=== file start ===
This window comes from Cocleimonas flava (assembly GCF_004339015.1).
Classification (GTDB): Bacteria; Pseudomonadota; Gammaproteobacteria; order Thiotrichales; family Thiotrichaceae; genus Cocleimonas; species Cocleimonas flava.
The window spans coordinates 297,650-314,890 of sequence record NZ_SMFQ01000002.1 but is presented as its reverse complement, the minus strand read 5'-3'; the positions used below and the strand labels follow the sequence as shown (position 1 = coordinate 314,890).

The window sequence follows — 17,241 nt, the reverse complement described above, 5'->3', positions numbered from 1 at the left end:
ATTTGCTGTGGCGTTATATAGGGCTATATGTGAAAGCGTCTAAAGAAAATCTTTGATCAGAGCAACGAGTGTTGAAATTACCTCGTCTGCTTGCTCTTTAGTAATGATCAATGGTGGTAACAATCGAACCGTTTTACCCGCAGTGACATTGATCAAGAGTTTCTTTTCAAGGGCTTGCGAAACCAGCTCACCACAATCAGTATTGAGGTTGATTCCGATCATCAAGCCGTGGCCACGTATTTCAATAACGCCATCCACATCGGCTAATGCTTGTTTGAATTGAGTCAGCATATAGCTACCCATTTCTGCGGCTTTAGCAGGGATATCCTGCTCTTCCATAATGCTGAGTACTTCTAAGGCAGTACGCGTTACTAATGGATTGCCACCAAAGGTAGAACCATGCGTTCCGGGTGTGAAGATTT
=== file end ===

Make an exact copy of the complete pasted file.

This window comes from Cocleimonas flava (assembly GCF_004339015.1).
Classification (GTDB): Bacteria; Pseudomonadota; Gammaproteobacteria; order Thiotrichales; family Thiotrichaceae; genus Cocleimonas; species Cocleimonas flava.
The window spans coordinates 297,650-314,890 of sequence record NZ_SMFQ01000002.1 but is presented as its reverse complement, the minus strand read 5'-3'; the positions used below and the strand labels follow the sequence as shown (position 1 = coordinate 314,890).

The window sequence follows — 17,241 nt, the reverse complement described above, 5'->3', positions numbered from 1 at the left end:
ATTTGCTGTGGCGTTATATAGGGCTATATGTGAAAGCGTCTAAAGAAAATCTTTGATCAGAGCAACGAGTGTTGAAATTACCTCGTCTGCTTGCTCTTTAGTAATGATCAATGGTGGTAACAATCGAACCGTTTTACCCGCAGTGACATTGATCAAGAGTTTCTTTTCAAGGGCTTGCGAAACCAGCTCACCACAATCAGTATTGAGGTTGATTCCGATCATCAAGCCGTGGCCACGTATTTCAATAACGCCATCCACATCGGCTAATGCTTGTTTGAATTGAGTCAGCATATAGCTACCCATTTCTGCGGCTTTAGCAGGGATATCCTGCTCTTCCATAATGCTGAGTACTTCTAAGGCAGTACGCGTTACTAATGGATTGCCACCAAAGGTAGAACCATGCGTTCCGGGTGTGAAGATTT